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Discount drug pricing: Cutting through the controversy

Lola Butcher
Lola Butcher

Debate about the government’s 340B Drug Pricing Program continues to build as the program expands. Like all good controversies, this one has enthusiastic advocates and wild-eyed opponents, and it’s easy to get snagged by the passion of the partisans.

340B is a discount program that requires pharmaceutical companies to sell outpatient drugs – both branded and generic – to eligible health care organizations at significantly reduced prices, up to half off in some cases. The program was created in 1992 to help provider organizations that serve a lot of poor people stretch their resources.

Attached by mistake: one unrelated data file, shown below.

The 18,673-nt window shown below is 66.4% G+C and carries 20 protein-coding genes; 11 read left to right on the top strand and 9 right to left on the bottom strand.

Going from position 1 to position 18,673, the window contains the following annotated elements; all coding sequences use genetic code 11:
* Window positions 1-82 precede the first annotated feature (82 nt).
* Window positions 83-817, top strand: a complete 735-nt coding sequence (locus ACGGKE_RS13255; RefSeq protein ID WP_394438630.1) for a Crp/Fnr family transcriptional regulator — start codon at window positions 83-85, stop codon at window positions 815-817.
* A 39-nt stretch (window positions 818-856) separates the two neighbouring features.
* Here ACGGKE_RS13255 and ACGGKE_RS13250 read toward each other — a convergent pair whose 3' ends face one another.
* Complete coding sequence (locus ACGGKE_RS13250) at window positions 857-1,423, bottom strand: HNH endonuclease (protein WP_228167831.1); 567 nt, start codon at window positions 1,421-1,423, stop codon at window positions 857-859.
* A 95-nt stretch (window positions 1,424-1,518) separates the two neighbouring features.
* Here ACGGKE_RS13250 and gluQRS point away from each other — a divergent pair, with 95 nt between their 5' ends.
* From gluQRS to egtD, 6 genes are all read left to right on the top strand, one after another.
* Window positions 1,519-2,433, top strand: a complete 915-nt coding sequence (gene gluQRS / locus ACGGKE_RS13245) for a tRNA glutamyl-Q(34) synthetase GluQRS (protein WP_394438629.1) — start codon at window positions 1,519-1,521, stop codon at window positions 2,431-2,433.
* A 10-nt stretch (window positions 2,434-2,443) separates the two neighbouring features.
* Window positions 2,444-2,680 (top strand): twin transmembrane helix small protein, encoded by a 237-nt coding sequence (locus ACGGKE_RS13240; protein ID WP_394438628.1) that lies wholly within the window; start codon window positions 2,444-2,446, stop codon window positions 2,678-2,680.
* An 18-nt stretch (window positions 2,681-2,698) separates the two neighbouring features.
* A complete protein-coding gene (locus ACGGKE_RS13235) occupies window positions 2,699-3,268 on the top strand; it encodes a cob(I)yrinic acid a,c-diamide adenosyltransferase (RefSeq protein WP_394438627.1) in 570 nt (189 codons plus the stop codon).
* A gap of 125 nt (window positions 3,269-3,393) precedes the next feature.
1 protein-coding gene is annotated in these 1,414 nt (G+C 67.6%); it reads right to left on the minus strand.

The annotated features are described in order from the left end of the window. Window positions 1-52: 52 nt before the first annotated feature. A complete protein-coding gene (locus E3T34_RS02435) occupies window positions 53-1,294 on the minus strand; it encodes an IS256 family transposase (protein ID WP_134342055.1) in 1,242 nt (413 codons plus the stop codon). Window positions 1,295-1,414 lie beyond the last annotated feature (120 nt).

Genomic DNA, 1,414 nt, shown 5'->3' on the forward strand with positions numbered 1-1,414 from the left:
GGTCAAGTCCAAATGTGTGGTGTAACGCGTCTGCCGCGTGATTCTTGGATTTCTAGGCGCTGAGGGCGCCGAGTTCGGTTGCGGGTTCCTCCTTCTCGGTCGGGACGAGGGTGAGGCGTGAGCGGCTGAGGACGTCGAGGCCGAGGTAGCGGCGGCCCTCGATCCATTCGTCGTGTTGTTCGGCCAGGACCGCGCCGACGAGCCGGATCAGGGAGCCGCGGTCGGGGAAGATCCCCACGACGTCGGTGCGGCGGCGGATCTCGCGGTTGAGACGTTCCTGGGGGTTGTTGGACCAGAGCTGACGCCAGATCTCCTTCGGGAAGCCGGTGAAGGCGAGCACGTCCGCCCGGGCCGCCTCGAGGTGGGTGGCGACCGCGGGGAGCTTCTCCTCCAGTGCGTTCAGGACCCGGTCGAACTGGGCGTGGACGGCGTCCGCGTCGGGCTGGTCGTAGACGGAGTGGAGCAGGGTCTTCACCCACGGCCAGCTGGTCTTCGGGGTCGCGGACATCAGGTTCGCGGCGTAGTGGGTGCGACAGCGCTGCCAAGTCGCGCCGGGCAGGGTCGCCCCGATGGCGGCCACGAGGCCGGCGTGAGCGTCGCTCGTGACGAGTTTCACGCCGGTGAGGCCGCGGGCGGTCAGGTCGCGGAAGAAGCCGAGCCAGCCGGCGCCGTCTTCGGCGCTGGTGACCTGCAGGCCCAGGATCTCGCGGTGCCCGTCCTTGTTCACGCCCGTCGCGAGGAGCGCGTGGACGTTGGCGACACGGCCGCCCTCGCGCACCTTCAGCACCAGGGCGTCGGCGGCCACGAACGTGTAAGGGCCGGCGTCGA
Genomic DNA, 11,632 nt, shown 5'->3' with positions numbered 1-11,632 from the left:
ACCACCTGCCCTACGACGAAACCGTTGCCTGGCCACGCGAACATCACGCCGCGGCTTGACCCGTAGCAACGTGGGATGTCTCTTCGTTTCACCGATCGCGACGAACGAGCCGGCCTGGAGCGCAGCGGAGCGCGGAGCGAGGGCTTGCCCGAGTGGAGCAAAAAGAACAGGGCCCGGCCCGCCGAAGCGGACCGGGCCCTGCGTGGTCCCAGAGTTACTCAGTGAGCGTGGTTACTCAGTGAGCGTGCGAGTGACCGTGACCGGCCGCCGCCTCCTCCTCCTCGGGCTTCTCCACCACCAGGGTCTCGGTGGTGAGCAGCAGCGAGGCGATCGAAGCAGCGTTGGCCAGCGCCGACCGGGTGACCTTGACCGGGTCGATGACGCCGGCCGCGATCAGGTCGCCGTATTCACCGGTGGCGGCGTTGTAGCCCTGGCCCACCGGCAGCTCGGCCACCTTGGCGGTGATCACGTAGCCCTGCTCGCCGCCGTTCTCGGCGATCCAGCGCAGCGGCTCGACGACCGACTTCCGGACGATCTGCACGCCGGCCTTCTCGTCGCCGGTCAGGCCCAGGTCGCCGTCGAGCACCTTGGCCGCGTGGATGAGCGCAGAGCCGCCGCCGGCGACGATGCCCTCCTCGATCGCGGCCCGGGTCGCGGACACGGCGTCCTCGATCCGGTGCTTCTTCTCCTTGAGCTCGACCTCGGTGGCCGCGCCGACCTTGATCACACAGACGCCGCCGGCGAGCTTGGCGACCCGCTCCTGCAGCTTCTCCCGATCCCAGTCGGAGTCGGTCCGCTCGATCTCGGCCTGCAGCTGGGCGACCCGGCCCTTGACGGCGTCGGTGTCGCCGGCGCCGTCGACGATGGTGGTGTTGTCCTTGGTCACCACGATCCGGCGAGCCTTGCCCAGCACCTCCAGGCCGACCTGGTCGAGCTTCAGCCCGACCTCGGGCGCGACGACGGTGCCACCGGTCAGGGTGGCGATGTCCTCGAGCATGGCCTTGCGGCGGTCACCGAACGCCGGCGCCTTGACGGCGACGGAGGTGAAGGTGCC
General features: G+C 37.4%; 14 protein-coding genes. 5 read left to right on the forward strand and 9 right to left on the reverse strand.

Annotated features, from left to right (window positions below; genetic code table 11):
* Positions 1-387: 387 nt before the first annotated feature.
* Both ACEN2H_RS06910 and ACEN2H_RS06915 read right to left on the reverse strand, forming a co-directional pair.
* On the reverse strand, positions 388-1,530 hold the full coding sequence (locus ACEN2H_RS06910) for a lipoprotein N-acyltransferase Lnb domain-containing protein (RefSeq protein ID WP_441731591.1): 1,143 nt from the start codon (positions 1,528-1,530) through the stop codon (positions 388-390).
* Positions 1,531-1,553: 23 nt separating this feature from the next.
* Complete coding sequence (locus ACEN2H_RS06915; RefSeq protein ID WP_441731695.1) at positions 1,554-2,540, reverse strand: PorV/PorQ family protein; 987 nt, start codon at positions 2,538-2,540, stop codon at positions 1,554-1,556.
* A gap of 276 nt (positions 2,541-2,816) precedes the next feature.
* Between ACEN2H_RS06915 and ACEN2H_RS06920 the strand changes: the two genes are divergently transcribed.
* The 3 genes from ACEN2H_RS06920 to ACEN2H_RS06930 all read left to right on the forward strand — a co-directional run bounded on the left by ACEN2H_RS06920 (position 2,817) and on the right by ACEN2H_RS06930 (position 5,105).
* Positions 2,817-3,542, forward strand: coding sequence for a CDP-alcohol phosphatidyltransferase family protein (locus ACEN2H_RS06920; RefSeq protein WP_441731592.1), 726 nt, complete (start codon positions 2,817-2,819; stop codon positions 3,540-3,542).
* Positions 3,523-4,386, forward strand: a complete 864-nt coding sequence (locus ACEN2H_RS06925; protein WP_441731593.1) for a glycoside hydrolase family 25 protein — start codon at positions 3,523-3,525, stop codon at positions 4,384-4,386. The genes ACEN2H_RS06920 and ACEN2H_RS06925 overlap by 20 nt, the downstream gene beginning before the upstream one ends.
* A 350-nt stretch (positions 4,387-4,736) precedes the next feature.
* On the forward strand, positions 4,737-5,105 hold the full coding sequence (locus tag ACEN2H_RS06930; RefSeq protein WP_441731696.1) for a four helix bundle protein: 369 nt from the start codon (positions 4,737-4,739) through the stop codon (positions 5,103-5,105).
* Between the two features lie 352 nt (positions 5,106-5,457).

Over the years, the eligibility criteria to participate has expanded repeatedly. Currently, safety-net hospitals, children’s hospitals, critical access hospitals, federal health centers and other organizations are eligible; organizations that fall into those categories must register and enroll in the 340B program.

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